Letter from the Editor 01.22.2020
We all want happy endings.
To write this letter, I did some research. I read Annabelle’s first letter, Nick’s, Orly’s, Emily’s. There’s a thread of precedent, of sincerity, honesty, and passion for Street, art, and culture.
Unfortunately, though, I’ve only been thinking about David Bowie’s “Jazzin’ for Blue Jean” for the last several days, and I hoped that writing about it would bring me solace, or at least dislodge the chorus from repeating in my head the way it did during my French lecture.
The music video for “Jazzin’ for Blue Jean” is twenty minutes and four seconds long, so I completely understand if you don’t want to watch it, although I recommend you do. Here’s the plot: David Bowie takes an unnamed woman on a date to a show. The musician performing at said show is also David Bowie. Unfortunately for David Bowie, his date is more enamored with the rock star David Bowie than her original David Bowie and she departs the venue with and without him.
Then the camera zooms out, you see the microphones and the cameras and the people on set. The jilted Bowie, distressed at this ending, breaks the fourth wall: “Look,” he says to the air, “I want a happy ending!”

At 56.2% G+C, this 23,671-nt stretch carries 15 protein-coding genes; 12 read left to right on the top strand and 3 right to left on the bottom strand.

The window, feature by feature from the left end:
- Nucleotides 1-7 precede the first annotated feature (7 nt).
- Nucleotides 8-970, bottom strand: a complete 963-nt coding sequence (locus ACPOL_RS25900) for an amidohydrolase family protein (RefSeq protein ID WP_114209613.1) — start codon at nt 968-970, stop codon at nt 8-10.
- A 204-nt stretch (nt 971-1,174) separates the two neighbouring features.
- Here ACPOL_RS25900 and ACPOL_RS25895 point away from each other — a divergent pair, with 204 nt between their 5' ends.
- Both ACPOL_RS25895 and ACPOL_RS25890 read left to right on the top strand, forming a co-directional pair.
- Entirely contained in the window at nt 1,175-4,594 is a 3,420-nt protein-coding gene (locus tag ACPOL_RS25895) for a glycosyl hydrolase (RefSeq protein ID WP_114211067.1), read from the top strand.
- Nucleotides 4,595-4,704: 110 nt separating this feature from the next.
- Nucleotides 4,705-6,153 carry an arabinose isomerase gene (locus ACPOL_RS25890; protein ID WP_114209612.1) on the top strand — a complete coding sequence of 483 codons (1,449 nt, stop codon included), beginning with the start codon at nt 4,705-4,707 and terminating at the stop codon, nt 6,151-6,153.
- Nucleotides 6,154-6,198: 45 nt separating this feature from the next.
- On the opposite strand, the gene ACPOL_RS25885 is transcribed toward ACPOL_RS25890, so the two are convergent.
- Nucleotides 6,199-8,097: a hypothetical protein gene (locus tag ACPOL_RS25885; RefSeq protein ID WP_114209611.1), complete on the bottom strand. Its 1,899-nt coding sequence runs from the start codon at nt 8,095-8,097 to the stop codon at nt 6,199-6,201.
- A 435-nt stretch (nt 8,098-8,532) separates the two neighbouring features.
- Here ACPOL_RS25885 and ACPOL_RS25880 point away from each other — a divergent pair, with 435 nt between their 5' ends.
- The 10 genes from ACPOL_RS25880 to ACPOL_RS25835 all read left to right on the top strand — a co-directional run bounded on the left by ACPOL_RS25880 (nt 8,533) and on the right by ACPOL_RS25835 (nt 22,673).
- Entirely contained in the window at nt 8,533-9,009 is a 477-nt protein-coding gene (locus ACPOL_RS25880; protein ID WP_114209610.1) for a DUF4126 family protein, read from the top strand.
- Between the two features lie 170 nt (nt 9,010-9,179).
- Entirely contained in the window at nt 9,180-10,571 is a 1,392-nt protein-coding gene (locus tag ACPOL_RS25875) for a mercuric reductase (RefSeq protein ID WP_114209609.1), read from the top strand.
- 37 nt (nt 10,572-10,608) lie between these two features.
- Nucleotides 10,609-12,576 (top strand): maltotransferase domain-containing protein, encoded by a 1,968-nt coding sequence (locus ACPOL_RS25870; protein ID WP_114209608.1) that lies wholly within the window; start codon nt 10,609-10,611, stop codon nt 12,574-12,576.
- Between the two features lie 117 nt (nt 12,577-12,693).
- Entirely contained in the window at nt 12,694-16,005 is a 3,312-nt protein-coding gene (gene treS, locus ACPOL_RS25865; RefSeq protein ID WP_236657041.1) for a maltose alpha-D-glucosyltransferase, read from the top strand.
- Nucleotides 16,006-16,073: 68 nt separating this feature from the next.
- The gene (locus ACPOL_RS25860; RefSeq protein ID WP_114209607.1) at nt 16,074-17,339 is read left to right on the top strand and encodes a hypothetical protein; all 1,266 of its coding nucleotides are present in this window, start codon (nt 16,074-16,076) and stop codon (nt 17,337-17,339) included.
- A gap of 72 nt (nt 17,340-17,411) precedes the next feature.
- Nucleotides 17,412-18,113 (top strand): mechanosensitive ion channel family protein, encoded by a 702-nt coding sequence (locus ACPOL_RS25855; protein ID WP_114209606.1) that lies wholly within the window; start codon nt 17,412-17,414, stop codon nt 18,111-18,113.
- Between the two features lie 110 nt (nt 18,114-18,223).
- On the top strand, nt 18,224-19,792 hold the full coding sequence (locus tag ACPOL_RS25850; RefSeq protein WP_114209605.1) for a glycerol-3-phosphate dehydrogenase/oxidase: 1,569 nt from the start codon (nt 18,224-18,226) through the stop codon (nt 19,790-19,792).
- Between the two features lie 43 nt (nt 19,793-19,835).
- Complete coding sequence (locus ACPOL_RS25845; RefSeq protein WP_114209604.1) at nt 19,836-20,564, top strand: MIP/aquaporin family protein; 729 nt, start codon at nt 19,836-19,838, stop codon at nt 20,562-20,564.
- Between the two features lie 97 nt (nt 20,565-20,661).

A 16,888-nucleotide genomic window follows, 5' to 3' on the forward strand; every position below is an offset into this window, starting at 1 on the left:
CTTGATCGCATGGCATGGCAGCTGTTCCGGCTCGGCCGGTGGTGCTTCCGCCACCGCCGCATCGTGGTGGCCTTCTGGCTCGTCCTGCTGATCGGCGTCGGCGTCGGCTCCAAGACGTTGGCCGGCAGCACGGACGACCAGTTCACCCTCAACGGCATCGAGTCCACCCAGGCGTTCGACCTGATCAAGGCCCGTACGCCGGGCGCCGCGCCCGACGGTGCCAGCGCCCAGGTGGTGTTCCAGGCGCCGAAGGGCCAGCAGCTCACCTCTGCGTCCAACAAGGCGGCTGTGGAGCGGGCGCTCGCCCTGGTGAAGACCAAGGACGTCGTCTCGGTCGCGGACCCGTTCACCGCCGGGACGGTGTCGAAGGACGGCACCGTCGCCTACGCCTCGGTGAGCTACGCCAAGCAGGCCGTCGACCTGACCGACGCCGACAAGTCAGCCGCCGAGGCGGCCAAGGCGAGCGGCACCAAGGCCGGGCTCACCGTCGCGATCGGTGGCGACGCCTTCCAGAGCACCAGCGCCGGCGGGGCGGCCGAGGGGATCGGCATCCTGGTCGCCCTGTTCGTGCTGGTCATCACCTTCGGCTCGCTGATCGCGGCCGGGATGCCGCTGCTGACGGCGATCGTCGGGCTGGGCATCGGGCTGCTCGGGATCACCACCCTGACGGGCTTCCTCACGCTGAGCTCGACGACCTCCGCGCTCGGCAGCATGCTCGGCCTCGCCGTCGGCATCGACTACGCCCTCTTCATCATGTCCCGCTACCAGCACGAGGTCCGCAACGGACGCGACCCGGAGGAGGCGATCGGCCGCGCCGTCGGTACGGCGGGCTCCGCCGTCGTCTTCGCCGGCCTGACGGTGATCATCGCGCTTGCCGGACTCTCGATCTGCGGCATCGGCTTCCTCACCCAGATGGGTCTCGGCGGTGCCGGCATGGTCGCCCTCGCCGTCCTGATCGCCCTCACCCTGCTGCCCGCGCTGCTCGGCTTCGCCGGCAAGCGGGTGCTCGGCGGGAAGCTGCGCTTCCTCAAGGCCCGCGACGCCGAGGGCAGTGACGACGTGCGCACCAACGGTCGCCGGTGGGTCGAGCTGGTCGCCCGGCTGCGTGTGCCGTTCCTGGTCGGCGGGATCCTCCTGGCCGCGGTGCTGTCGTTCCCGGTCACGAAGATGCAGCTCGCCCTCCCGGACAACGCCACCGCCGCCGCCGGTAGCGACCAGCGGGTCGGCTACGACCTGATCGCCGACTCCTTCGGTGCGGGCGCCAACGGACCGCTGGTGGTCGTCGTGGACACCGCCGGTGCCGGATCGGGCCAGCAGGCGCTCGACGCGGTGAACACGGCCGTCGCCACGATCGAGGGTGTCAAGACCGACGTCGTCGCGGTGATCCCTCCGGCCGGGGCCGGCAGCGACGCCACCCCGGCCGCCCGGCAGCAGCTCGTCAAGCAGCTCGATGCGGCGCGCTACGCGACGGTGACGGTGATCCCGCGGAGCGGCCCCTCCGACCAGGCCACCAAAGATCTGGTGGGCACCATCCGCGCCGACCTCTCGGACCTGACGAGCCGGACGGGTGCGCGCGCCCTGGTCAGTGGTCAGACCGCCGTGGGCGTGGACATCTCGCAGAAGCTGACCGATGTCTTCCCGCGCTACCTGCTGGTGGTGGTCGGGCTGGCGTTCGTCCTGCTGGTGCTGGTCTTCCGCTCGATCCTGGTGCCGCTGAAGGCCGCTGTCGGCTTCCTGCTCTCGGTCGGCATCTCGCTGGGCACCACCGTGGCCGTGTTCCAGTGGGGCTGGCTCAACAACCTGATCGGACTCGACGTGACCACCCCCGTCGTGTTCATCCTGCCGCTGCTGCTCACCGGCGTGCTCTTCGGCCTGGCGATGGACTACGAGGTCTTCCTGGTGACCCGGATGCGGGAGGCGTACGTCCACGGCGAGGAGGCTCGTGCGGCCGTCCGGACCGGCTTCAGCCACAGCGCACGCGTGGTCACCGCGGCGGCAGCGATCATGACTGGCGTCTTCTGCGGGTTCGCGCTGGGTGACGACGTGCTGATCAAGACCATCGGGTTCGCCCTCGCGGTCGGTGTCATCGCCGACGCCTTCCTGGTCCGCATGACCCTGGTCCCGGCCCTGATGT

I want a happy ending, too. The ending Bowie gets is some kind of meta commentary on his own bizarre career, and as much as the story breaks down in the last couple of minutes in the video, that’s staged and purposeful as well.
I’ll leave the office tonight to descend down the same staircase that I walked up before my first production shift. I’ll go past the ghost of my sophomore self as a design editor in the empty chair nearest to the entrance to the newsroom.
I used to be a first year design associate messing up the Street layouts on Tuesday production nights, and now I’m a junior, editor–in–chief, fumbling similarly around this mostly blank page on a Tuesday years later. Some things change, and others don’t.
Learning curves at Street and the DP are steep. Leading Street wasn’t something I’d even dreamt of as a first year, and it still doesn’t feel very real now. But if 18–year–old Tamsyn wanted a happy ending to her tenure at 4015 Walnut, maybe this is the beginning of that end.
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